Super Bowl Transit Vision at Risk After Commuter MayhemElise Young
It was billed as the first mass-transit Super Bowl, with 400,000 tourists gliding to the game in New Jersey by bus and train. Instead of enjoying a star turn, the region’s rail system has seen a week of equipment failures, unexplained delays and riders stranded in the cold.
“Our train this morning had one less car,” said Joshua Crandall, 48, the inventor of Clever Commute, a crowd-sourced travel application, who rides to Midtown from Montclair, New Jersey. “Last night, I dodged the bullet and got out before things got bad. The context is, it’s 12 miles away.”
The National Football League championship between the Denver Broncos and the Seattle Seahawks happens at MetLife Stadium, a place surrounded by swamp with a single train connection. NJ Transit, the third-largest U.S. commuter rail and bus operator, said customers were warned weeks ago to expect crowds and longer trips as the game neared.
Ticketholders are being directed to use mass transit to get to the game and festivities, such as 14 blocks of Manhattan’s Broadway that were turned into an entertainment district called Super Bowl Boulevard. Taxis and drop-off service are banned at the stadium, which is about 8 miles (13 kilometers) from Times Square. The $150 private-car parking passes are almost sold out.
Alongside the crowds this week are commuters in the New York City, New Jersey and Long Island area, whose average trip, 34.6 minutes, is the country’s longest, according to data released in 2011 by the U.S. Census Bureau. And the system that moves throngs every day faced struggles.
On Jan. 29, an 800-passenger Midtown Direct train, stranded for 90 minutes near Secaucus, was towed to Hoboken. The night before, 27 passengers on the Northeast Corridor line were stuck for four hours in the Hudson River tunnel. Nancy Snyder, an NJ Transit spokeswoman, said the agency was reviewing the incidents.
Official alerts this week for Manhattan-bound NJT service included delays as long as 30 minutes due to power problems and checks for ice. Yesterday, service was disrupted because of operations at the Portal Bridge, which opens to accommodate boat traffic on the Hackensack River between Kearny and Secaucus.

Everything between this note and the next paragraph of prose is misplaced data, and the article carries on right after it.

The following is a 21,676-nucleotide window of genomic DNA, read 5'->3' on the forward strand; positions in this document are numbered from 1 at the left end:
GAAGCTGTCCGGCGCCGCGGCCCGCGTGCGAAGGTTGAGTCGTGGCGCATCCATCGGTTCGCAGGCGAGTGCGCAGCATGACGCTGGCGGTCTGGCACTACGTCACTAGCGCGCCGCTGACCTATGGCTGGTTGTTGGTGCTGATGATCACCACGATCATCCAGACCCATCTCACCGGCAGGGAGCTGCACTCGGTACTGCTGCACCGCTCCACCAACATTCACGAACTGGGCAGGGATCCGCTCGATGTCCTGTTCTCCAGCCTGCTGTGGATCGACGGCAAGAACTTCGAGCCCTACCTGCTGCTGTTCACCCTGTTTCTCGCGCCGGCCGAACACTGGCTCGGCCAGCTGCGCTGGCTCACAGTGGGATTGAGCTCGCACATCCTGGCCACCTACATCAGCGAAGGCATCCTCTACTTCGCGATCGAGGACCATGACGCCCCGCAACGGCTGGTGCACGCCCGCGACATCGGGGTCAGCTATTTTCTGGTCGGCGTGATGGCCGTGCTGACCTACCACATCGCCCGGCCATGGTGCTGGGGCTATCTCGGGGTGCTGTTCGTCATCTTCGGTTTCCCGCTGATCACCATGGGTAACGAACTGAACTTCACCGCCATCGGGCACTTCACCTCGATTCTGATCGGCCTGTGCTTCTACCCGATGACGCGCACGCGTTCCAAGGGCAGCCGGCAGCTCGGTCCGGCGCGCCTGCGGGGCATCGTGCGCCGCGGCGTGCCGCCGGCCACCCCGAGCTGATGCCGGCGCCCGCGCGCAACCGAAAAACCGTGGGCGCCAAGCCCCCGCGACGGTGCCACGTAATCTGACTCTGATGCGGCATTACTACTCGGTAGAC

“I’m not a transportation engineer or a planner BUT could we just not open the portal bridge between 7-9 a.m.?” posted one Twitter user, Megan Carolan. Some Twitter users tacked the hashtag “#TransitBowl” to their complaints.
Snyder said she was “not commenting” on whether the transportation plan, devised over two years with the New York-New Jersey Super Bowl Host Committee, was running as anticipated.
Snyder said the agency’s on-time performance figures for the week weren’t available. For trains, they were 96 percent in 2012, up from 95 percent in 2011, according to its most recent annual report.
The sclerosis hasn’t been confined to New Jersey. The Metropolitan Transportation Authority’s Metro-North line, which serves areas north of the city ground to a halt Jan. 23, stranding 50 for two hours.
The cause was “an unacceptable series of human errors,” Adam Lisberg, an authority spokesman, said by telephone on Jan. 30.
The Super Bowl, in its 48th year, has never been played in an open-air stadium in such cold. The New York-New Jersey Super Bowl Host Committee, which includes the National Football League, the team’s owners and corporate sponsors, forecast as much as $600 million in metropolitan-area spending related to the game. Area hotel prices, though, have dropped in the past week, and air travel demand is down 20 percent from that for last year’s game, in New Orleans, according to Hopper.com, a vacation-planning site.
MetLife, home of the New York Giants and New York Jets, is an 82,500-seat, open-air stadium that opened in 2010 across the Hudson River from Manhattan. Organizers turned the game’s location -- in former swamplands amid one of the most densely populated areas of the U.S. -- as a marketing plus, calling it a “mass-transit” Super Bowl.
Rail to the game will run on a single line, between Secaucus and the stadium. NJT created a $50 unlimited-ride pass for rail and bus lines, valid from Jan. 29 through Feb. 3, including travel to Newark Liberty International Airport and Manhattan. Snyder didn’t have sales figures for the tickets.
“We’re ready for Sunday,” New Jersey Governor Chris Christie, 51, a longtime Dallas Cowboys fan who picked the Broncos to win the game, said today during an interview on WFAN-AM, a sports-radio station. “Everybody’s going to have a safe, secure and enjoyable time.”
Carolan, the Twitter user, said in an interview that every ride this week was fraught with delays -- and her commute is between Jersey City, where she lives, and New Brunswick, where she is a researcher for Rutgers University. The 26-year-old hopped an early train, and even that arrived late.
“I’ve taken the train to sporting events and once wound up waiting for two hours,” Carolan said. “On game day, people are going to be unfamiliar with the system, and they’ll be drinking. I don’t think the organizers are going to get the patience and the understanding they’re expecting.”
This morning, NJT trains to and from Pennsylvania Station in Manhattan were delayed for as long as 45 minutes as Amtrak crews removed ice from tunnels beneath the Hudson River.